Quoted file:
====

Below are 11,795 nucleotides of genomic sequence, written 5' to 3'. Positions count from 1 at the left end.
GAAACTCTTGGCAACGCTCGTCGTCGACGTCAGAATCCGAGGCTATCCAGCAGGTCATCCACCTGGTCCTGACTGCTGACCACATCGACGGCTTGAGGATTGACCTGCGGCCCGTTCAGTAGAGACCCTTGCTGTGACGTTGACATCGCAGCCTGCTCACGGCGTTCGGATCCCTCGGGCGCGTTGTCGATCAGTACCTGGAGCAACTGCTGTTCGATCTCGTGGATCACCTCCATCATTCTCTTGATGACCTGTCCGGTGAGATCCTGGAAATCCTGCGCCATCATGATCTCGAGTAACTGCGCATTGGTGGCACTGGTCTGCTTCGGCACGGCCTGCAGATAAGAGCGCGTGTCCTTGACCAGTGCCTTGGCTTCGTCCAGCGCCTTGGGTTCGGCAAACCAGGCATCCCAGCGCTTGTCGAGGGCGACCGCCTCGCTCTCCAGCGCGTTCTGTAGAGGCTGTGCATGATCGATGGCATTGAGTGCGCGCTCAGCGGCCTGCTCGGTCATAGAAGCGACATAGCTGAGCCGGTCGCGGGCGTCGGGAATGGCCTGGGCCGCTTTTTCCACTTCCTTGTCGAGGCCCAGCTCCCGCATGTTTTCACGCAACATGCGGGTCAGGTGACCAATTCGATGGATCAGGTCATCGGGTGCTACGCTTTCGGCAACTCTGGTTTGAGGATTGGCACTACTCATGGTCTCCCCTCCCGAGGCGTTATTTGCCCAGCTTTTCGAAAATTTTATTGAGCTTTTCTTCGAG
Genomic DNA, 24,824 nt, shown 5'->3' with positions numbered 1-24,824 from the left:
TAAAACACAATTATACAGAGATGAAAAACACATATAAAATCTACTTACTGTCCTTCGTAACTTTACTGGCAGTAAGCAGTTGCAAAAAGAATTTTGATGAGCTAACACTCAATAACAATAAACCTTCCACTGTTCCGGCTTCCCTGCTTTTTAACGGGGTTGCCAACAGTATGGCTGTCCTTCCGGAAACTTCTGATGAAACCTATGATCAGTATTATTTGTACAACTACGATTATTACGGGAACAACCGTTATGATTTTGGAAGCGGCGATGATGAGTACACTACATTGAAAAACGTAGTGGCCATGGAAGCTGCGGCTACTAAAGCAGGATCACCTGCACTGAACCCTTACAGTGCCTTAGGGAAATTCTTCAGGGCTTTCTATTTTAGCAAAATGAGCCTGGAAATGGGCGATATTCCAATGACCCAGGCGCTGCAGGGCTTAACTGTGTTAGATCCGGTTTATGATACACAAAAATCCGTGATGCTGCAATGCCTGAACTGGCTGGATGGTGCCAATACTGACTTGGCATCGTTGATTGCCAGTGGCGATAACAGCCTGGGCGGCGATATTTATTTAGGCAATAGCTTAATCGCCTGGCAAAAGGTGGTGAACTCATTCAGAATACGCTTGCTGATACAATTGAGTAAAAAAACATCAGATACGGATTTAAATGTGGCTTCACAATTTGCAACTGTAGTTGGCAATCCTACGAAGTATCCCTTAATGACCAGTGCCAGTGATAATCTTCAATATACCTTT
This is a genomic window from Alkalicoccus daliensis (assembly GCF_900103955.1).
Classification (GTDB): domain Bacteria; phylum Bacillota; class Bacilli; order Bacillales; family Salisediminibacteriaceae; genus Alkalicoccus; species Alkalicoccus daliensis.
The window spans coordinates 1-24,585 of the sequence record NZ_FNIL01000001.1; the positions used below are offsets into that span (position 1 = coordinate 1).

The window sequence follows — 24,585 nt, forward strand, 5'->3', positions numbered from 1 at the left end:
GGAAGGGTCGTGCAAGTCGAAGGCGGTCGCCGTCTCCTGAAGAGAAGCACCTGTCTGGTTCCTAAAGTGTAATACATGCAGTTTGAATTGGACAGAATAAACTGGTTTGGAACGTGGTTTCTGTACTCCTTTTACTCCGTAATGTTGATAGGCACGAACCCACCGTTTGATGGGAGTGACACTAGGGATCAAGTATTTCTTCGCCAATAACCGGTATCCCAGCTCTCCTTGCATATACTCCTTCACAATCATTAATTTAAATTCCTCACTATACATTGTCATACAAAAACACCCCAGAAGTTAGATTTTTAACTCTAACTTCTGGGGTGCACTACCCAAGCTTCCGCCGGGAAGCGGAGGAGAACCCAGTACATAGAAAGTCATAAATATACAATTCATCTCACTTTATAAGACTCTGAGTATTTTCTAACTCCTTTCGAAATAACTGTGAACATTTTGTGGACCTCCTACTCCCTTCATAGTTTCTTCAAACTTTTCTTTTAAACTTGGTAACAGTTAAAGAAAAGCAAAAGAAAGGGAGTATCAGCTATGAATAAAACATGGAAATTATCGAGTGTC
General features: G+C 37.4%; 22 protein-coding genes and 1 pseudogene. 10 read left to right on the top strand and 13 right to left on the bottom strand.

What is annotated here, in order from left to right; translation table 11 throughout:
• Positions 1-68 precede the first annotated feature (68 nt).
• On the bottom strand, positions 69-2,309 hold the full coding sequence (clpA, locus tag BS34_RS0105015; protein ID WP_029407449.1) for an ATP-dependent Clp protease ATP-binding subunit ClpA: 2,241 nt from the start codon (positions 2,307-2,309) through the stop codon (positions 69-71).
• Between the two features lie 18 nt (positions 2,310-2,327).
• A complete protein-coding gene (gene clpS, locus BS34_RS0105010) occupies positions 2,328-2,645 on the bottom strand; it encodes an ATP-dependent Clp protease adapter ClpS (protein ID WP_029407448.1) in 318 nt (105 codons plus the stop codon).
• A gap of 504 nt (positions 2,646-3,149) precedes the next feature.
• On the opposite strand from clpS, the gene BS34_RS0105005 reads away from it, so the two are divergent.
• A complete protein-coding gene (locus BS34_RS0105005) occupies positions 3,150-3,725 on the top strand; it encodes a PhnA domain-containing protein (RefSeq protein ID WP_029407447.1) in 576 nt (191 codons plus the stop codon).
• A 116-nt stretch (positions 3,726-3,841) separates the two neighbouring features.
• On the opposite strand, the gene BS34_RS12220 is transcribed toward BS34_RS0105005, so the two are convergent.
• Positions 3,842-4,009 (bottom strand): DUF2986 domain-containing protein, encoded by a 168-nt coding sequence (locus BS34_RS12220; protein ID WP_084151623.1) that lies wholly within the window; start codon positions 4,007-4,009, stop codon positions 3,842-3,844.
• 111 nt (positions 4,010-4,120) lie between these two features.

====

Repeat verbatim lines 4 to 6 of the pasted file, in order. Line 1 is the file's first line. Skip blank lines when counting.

TAAAACACAATTATACAGAGATGAAAAACACATATAAAATCTACTTACTGTCCTTCGTAACTTTACTGGCAGTAAGCAGTTGCAAAAAGAATTTTGATGAGCTAACACTCAATAACAATAAACCTTCCACTGTTCCGGCTTCCCTGCTTTTTAACGGGGTTGCCAACAGTATGGCTGTCCTTCCGGAAACTTCTGATGAAACCTATGATCAGTATTATTTGTACAACTACGATTATTACGGGAACAACCGTTATGATTTTGGAAGCGGCGATGATGAGTACACTACATTGAAAAACGTAGTGGCCATGGAAGCTGCGGCTACTAAAGCAGGATCACCTGCACTGAACCCTTACAGTGCCTTAGGGAAATTCTTCAGGGCTTTCTATTTTAGCAAAATGAGCCTGGAAATGGGCGATATTCCAATGACCCAGGCGCTGCAGGGCTTAACTGTGTTAGATCCGGTTTATGATACACAAAAATCCGTGATGCTGCAATGCCTGAACTGGCTGGATGGTGCCAATACTGACTTGGCATCGTTGATTGCCAGTGGCGATAACAGCCTGGGCGGCGATATTTATTTAGGCAATAGCTTAATCGCCTGGCAAAAGGTGGTGAACTCATTCAGAATACGCTTGCTGATACAATTGAGTAAAAAAACATCAGATACGGATTTAAATGTGGCTTCACAATTTGCAACTGTAGTTGGCAATCCTACGAAGTATCCCTTAATGACCAGTGCCAGTGATAATCTTCAATATACCTTT
This is a genomic window from Alkalicoccus daliensis (assembly GCF_900103955.1).
Classification (GTDB): domain Bacteria; phylum Bacillota; class Bacilli; order Bacillales; family Salisediminibacteriaceae; genus Alkalicoccus; species Alkalicoccus daliensis.